1998, bombings that killed two peo-ple
and injured 111 others.
Several other rangers and I were assigned to the Southeast Bomb Task Force
in July and employed as trackers and
search advisors. Having been as-signed to
the position of Lead Tracker, I had direct
planning input into the search strategy and
tactics for upwards of 15 tactical tracking
teams and a host of then high-tech
surveillance resources. It also meant that
for the next ten months I served as tracker
for some of the most elite tactical teams in
the country. Dur-ing this time, I patrolled
over 600 miles with the various teams and
had ample opportunity to study their
readiness in woodland operations.
This experience reinforced my opin-ion
as to the importance of having op-

Eric Rudolph’s camp near Murphy, North Carolina. He was captured about half
a mile from this camp.

erators with woodland skill sets on
specialized teams. I noticed a stark difference in the effectiveness of teams who
had ex-military and/or hunters as team
members versus those who did not. These
members brought with them the skills of
navigation and tracking— both of which
are critical elements of successful
woodland deployments.

Generally, when a team is called up on a
woodland mission, it performs one of the
following tasks or a combination thereof:
establishment of perimeter, grid search,
surveillance, sweeps, blocking or tracking.
All of these functions rely heavily on a
team being able to effective-ly navigate
and record this navigation for the purposes
of command and control. Implementing a
system of redundancy within navigation is
essential to this effort. Map, compass,
GPS, and other route recording devices
should be regu-larly included in training
so they can be implemented as the team is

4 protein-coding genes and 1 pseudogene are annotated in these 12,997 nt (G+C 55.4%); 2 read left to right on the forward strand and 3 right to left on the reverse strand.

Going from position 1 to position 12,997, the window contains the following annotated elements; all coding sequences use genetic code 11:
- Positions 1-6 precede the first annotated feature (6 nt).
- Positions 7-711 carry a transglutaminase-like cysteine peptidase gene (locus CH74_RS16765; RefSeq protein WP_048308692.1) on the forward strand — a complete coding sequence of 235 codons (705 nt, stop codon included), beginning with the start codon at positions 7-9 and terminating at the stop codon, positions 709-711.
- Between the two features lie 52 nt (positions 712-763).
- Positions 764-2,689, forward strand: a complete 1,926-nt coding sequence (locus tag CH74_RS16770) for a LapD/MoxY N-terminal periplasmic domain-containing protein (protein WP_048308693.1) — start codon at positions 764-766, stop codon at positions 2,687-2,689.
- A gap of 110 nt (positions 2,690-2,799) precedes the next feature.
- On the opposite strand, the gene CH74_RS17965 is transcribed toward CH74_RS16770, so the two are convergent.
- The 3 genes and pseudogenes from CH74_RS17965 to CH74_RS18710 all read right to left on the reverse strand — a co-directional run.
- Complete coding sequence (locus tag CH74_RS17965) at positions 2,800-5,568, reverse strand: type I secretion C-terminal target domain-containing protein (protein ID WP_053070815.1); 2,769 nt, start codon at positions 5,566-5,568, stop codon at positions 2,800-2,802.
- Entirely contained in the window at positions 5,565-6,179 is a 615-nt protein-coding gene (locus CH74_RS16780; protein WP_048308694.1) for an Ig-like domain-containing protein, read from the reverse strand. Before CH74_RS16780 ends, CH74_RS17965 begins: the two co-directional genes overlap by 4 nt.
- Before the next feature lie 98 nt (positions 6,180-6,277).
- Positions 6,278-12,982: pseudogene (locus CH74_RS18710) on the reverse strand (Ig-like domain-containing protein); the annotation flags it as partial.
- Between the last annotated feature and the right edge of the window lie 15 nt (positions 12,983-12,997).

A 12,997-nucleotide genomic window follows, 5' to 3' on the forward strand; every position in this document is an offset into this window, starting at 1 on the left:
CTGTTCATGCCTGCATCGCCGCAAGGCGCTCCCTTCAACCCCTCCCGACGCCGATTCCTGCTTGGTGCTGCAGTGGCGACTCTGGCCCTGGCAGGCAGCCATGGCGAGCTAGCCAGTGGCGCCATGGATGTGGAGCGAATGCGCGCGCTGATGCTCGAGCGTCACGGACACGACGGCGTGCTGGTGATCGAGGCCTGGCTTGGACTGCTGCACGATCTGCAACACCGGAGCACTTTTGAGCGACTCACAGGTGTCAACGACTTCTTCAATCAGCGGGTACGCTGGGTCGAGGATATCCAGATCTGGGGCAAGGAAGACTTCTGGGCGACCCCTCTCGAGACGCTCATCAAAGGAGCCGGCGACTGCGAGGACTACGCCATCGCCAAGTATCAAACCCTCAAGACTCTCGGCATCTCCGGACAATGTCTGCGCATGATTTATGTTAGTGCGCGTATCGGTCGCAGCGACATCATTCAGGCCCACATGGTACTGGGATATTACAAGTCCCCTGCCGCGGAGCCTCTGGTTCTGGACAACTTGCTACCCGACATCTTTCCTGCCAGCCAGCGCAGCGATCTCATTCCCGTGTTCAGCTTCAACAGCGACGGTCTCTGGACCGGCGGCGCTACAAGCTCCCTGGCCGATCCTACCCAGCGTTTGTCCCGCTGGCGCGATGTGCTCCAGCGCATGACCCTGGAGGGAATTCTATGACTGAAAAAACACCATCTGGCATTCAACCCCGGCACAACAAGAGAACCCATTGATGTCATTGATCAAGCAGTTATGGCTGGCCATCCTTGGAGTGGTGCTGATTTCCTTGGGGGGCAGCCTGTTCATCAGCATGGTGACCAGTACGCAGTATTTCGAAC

Without accurately recorded route
patterns and search areas that are not
defined, and communicated to com-mand,
the fugitive or his hide might be missed,
putting officers’ lives into more danger
than already exists.
Lacking this information can also skew
the Probability of Detection models and
result in poor management of the perimeter. A host of pitfalls can be avoided
if a tactical team has a qualified navigator
to report accurate data to the team and to
command. I have heard too many stories
where teams are inserted at the wrong
location or bumped by other teams that
weren’t “supposed” to be in the sector.
The ramifications of these types of navigation errors can be monumental.
As a former instructor in wood-land
operations for the Department of
Homeland Security and now privately, I
have observed that knowledge of tacti-cal
land navigation is an inherent defi-ciency
among many teams. Interestingly enough,
it is also the skill set that dis-qualifies
many candidates from Special Forces

Another valuable skill for the team to
possess is visual tracking, a craft where-

Photo used in prosecution of subject who
killed U.S. Park Ranger Joe Kolodski. These
tracks were followed the day of his capture.

by a tracker follows a line of sign or disturbance in the forest to move the team
along the fugitive’s course of travel. The
integration of qualified trackers into operations and planning is essential to the
success of any woodland manhunt.
By qualified, I refer to a person who
has spent purposeful time looking at the
ground and following tracks. The tracker
must also possess an intimate knowl-edge
of all aspects of the woods, such as flora
and wildlife, in addition to be-ing able to